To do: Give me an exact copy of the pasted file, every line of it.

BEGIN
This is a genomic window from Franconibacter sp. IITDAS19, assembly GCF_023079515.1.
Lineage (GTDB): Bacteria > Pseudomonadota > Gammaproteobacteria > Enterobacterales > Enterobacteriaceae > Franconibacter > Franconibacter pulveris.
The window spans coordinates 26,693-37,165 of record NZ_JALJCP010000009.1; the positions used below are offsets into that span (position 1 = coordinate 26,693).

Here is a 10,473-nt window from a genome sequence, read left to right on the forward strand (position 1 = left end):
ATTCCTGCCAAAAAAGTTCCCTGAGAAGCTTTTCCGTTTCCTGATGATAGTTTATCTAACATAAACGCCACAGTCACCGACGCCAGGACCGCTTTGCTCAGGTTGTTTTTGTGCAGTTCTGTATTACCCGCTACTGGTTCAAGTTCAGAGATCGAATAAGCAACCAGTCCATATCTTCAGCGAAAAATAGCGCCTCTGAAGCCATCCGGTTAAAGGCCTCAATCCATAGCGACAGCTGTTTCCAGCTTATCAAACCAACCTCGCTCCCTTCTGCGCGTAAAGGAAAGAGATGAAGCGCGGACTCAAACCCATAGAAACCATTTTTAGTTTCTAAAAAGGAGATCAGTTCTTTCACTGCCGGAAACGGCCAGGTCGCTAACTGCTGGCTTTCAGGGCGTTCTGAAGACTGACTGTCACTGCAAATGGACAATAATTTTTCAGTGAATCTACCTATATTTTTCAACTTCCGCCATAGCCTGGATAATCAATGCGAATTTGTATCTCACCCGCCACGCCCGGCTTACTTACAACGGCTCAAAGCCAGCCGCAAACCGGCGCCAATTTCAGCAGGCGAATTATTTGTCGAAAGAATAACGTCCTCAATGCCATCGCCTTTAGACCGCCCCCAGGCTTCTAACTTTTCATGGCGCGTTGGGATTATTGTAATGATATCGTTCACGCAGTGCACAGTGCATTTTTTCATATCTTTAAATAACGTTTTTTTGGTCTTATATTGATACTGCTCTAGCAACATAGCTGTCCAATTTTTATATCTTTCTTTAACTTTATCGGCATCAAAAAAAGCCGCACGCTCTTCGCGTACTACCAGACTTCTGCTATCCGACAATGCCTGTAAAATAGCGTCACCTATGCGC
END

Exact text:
This is a genomic window from Franconibacter sp. IITDAS19, assembly GCF_023079515.1.
Lineage (GTDB): Bacteria > Pseudomonadota > Gammaproteobacteria > Enterobacterales > Enterobacteriaceae > Franconibacter > Franconibacter pulveris.
The window spans coordinates 26,693-37,165 of record NZ_JALJCP010000009.1; the positions used below are offsets into that span (position 1 = coordinate 26,693).

Here is a 10,473-nt window from a genome sequence, read left to right on the forward strand (position 1 = left end):
ATTCCTGCCAAAAAAGTTCCCTGAGAAGCTTTTCCGTTTCCTGATGATAGTTTATCTAACATAAACGCCACAGTCACCGACGCCAGGACCGCTTTGCTCAGGTTGTTTTTGTGCAGTTCTGTATTACCCGCTACTGGTTCAAGTTCAGAGATCGAATAAGCAACCAGTCCATATCTTCAGCGAAAAATAGCGCCTCTGAAGCCATCCGGTTAAAGGCCTCAATCCATAGCGACAGCTGTTTCCAGCTTATCAAACCAACCTCGCTCCCTTCTGCGCGTAAAGGAAAGAGATGAAGCGCGGACTCAAACCCATAGAAACCATTTTTAGTTTCTAAAAAGGAGATCAGTTCTTTCACTGCCGGAAACGGCCAGGTCGCTAACTGCTGGCTTTCAGGGCGTTCTGAAGACTGACTGTCACTGCAAATGGACAATAATTTTTCAGTGAATCTACCTATATTTTTCAACTTCCGCCATAGCCTGGATAATCAATGCGAATTTGTATCTCACCCGCCACGCCCGGCTTACTTACAACGGCTCAAAGCCAGCCGCAAACCGGCGCCAATTTCAGCAGGCGAATTATTTGTCGAAAGAATAACGTCCTCAATGCCATCGCCTTTAGACCGCCCCCAGGCTTCTAACTTTTCATGGCGCGTTGGGATTATTGTAATGATATCGTTCACGCAGTGCACAGTGCATTTTTTCATATCTTTAAATAACGTTTTTTTGGTCTTATATTGATACTGCTCTAGCAACATAGCTGTCCAATTTTTATATCTTTCTTTAACTTTATCGGCATCAAAAAAAGCCGCACGCTCTTCGCGTACTACCAGACTTCTGCTATCCGACAATGCCTGTAAAATAGCGTCACCTATGCGC